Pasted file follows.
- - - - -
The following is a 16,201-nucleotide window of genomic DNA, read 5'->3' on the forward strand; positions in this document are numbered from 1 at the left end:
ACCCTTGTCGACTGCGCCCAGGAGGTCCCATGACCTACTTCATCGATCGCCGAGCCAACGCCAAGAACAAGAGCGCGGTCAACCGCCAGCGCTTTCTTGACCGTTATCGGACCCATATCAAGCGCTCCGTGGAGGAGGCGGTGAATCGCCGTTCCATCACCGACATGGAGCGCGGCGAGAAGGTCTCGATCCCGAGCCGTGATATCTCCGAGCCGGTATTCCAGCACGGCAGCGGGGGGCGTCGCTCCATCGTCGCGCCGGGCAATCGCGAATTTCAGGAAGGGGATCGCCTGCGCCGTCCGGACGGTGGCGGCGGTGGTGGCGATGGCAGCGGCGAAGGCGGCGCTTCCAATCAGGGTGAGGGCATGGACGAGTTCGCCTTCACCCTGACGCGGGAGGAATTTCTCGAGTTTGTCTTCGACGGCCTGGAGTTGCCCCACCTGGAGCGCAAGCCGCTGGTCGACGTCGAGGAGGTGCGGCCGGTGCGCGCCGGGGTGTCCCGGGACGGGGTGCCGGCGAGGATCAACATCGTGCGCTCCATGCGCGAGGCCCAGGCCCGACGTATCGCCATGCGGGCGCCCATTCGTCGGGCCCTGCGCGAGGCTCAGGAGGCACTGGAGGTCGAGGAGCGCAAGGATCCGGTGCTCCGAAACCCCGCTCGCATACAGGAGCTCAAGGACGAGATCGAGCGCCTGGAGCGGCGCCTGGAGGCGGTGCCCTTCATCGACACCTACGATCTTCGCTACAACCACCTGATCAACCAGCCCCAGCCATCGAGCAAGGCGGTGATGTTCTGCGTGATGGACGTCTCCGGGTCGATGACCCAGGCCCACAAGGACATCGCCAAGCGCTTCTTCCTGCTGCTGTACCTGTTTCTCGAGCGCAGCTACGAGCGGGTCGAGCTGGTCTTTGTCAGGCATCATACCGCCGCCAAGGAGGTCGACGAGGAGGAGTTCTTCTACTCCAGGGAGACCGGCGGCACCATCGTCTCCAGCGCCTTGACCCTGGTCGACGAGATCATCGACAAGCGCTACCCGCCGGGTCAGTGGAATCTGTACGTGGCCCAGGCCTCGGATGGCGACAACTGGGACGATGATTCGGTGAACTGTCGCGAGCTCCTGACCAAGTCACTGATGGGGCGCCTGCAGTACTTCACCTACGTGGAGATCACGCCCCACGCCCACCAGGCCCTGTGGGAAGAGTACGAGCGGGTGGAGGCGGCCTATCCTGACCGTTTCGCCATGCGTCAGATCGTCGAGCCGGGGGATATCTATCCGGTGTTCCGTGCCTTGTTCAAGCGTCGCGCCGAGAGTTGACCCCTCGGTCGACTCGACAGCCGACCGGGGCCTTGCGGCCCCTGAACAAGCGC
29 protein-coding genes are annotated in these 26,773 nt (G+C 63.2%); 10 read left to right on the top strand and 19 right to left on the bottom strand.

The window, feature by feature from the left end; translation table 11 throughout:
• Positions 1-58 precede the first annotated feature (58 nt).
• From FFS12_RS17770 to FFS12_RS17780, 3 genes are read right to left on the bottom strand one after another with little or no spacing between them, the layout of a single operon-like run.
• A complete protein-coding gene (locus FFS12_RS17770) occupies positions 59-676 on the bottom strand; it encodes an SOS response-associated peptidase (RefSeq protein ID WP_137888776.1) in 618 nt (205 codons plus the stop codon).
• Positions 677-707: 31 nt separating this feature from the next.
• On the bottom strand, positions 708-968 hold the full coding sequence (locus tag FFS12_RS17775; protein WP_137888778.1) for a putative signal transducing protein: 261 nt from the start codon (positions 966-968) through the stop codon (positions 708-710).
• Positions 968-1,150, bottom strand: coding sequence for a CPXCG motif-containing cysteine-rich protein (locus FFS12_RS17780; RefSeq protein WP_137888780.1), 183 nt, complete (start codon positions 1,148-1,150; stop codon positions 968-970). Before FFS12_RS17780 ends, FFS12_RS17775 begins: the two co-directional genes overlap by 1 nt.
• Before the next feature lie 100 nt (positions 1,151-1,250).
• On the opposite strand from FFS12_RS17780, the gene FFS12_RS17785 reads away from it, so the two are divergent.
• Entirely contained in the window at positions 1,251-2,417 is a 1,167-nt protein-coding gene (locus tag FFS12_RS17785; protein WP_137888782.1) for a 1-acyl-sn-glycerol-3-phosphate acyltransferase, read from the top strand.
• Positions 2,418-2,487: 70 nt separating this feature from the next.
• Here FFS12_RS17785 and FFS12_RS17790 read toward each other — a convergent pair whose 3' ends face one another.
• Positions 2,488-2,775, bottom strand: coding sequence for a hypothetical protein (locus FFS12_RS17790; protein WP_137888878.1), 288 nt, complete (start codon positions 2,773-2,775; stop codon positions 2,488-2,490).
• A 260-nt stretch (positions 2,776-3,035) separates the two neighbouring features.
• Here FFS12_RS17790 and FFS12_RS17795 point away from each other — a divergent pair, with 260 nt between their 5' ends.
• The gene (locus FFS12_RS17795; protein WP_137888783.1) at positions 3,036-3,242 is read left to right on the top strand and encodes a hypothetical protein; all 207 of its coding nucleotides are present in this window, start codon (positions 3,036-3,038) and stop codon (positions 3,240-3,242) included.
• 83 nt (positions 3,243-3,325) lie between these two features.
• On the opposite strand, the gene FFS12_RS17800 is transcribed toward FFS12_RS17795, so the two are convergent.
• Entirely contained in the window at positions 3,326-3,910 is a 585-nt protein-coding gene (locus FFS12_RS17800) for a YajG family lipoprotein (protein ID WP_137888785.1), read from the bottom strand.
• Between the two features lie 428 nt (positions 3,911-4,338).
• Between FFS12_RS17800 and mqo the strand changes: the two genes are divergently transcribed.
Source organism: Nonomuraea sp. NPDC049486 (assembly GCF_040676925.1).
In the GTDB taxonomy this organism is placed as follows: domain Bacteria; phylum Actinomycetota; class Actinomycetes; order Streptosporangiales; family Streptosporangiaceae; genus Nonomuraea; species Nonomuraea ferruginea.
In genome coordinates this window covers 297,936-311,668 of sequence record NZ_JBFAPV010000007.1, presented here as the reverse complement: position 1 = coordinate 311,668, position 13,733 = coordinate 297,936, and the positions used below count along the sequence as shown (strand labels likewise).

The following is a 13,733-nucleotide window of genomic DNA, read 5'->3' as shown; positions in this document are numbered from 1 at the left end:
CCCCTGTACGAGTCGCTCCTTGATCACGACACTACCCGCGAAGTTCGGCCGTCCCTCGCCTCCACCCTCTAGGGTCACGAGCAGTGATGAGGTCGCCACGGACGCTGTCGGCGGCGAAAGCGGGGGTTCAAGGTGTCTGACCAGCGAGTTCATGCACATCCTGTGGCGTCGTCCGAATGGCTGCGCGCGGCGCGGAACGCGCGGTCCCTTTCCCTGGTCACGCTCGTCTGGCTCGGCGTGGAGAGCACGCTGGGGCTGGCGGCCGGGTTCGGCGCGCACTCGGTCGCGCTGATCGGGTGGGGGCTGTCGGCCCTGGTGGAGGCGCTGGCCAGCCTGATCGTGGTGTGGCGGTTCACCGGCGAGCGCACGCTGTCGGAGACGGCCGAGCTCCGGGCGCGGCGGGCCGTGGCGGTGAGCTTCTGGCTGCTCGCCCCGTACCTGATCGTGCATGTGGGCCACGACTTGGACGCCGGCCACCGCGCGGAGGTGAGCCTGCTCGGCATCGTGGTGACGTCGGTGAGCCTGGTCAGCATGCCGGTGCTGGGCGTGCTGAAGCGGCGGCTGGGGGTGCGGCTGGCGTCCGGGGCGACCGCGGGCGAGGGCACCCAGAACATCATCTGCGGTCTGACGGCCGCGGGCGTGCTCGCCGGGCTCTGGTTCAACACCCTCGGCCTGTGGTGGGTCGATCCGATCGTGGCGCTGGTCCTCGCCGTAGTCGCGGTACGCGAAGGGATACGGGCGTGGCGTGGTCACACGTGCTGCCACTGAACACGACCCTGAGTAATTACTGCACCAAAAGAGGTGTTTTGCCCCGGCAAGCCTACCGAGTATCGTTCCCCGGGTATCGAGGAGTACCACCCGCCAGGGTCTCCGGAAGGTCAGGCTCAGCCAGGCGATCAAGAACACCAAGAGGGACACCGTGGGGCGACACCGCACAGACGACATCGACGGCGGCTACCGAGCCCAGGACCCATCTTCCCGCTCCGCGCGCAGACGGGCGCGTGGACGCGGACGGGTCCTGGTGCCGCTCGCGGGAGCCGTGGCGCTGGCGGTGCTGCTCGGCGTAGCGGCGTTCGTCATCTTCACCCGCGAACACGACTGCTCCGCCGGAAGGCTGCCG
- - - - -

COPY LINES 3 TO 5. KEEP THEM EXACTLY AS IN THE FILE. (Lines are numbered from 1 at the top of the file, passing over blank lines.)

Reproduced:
29 protein-coding genes are annotated in these 26,773 nt (G+C 63.2%); 10 read left to right on the top strand and 19 right to left on the bottom strand.

The window, feature by feature from the left end; translation table 11 throughout:
• Positions 1-58 precede the first annotated feature (58 nt).